We are walking along at a brisk pace at around midday and the sun is hot on our heads. The land around is is flat and featureless. Underfoot is sand but not the golden sand of the dunes, rather the gritty sand of earth that has gone too long without rain. There is vegetation: stunted shrubs, the occasional tamaris and the ubiquitous tammayt which can be a low bush or grow into a tall tree if it finds enough moisture.
Suddenly, Brahim C shouts stop and we all screech to a halt. I’m at the back of the caravan and almost rear-end Murdo, the last camel and the grandfather of the group. When I go up to see what has happened, Brahim is crouching down to one side of Alasdair, the lead camel, studying the ground intently. “These are human bones,” he says, “pointing to some white shards on the ground. “Look, there is a forearm.”
I can barely make it out, but as we explore a little further it becomes clear that we are standing in an ancient graveyard. Skulls are lying near a pelvis and two thigh bones are set side by side. The wind and erosion have done their work and brought these carefully-buried remains out into the open. I look around me at the surrounding land, stretching as far as I can see with just the scrubbiest of plants growing. If I didn’t have the proof there, lying in front of me, I would not believe that this bare, arid space had once supported human life.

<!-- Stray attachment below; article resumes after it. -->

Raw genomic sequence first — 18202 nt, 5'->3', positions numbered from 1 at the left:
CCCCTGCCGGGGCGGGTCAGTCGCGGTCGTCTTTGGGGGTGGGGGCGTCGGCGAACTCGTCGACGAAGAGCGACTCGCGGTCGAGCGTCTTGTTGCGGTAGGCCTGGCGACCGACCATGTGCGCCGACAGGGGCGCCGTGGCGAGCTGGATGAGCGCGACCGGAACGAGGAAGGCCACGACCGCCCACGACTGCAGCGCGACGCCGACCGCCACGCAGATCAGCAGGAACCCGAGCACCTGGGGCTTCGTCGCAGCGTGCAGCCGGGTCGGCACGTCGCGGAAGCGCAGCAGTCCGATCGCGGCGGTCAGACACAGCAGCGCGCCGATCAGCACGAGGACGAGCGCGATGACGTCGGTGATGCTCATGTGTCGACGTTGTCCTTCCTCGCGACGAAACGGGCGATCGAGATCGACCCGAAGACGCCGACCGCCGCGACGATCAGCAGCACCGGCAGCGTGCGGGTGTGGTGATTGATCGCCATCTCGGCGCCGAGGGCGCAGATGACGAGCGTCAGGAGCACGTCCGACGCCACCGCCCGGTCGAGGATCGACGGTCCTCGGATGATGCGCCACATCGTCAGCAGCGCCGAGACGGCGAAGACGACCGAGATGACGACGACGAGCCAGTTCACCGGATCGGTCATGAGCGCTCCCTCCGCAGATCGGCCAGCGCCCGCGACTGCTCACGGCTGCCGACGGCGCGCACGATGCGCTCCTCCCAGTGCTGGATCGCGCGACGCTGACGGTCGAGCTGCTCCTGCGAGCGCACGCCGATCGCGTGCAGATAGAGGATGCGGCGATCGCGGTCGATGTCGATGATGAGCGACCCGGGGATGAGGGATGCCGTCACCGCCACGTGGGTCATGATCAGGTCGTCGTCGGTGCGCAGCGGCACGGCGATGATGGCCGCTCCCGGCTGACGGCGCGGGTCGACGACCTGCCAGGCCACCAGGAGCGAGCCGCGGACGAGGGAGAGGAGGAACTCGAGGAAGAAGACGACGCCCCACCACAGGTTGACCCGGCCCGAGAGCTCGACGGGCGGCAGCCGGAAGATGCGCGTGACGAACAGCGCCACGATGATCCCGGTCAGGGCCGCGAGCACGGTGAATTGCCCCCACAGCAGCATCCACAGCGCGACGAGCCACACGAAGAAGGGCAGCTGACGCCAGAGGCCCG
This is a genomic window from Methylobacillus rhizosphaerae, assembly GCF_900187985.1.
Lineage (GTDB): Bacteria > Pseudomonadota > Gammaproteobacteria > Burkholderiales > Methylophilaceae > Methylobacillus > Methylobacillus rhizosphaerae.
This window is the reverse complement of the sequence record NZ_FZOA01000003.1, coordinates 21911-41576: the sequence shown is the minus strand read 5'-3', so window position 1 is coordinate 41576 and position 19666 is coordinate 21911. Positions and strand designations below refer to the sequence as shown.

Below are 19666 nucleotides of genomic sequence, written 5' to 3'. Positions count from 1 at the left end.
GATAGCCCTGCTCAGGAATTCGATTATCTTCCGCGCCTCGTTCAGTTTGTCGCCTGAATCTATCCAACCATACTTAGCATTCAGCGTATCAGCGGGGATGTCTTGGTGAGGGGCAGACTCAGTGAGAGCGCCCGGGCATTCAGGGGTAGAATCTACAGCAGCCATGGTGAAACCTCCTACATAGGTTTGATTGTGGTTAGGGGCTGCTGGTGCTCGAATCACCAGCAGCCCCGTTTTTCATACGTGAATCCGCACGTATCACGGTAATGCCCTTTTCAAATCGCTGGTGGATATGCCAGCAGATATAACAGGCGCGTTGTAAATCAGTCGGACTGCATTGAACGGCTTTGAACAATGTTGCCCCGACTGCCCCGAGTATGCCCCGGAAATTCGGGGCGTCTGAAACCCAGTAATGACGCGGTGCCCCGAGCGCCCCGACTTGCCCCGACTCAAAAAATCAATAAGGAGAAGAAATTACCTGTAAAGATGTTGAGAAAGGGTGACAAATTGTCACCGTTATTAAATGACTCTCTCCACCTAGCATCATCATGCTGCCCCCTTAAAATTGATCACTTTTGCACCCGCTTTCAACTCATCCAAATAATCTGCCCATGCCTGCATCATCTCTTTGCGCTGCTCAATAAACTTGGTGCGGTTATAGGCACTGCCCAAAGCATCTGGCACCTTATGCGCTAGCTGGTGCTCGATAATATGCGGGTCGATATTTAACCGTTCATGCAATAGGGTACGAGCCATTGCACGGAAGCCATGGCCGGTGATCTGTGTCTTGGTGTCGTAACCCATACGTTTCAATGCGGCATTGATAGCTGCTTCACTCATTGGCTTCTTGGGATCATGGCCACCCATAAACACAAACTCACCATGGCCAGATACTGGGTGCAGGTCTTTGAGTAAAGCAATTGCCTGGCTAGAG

Brahim sets to work. He gets the hoe out and digs around the bones, delicately moving those that have been scattered to lie with the others. The sun gets hotter and it’s hard work breaking the reluctant ground but Brahim spares no effort even though we have been walking since sunrise and there is still a full day of work ahead. We gather large stones and put one at the head and foot of each new grave. Brahim will not ignore even the smallest pile of pitiful white fragments, treating all with respect. As a devout Muslim, he believes we will be resurrected on the last day, but he tells me, “Zahra (my name here), every person has a tiny, tiny bone at the base of their spine which can not be completely destroyed and from this you will rise again.”
When all the bones are covered and the head and foot stones set we move on sombrely, thinking of our own mortality and our small space in this enormous universe.
The Draa Expedition is organised by Jean-Pierre Datcharry of Desert et Montagne Maroc www.desertmontagne.ma It is sponsored by Craghoppers www.craghoppers.com, Epic Morocco www.epicmorocco.co.uk and NTT DATA UK https://uk.nttdata.com/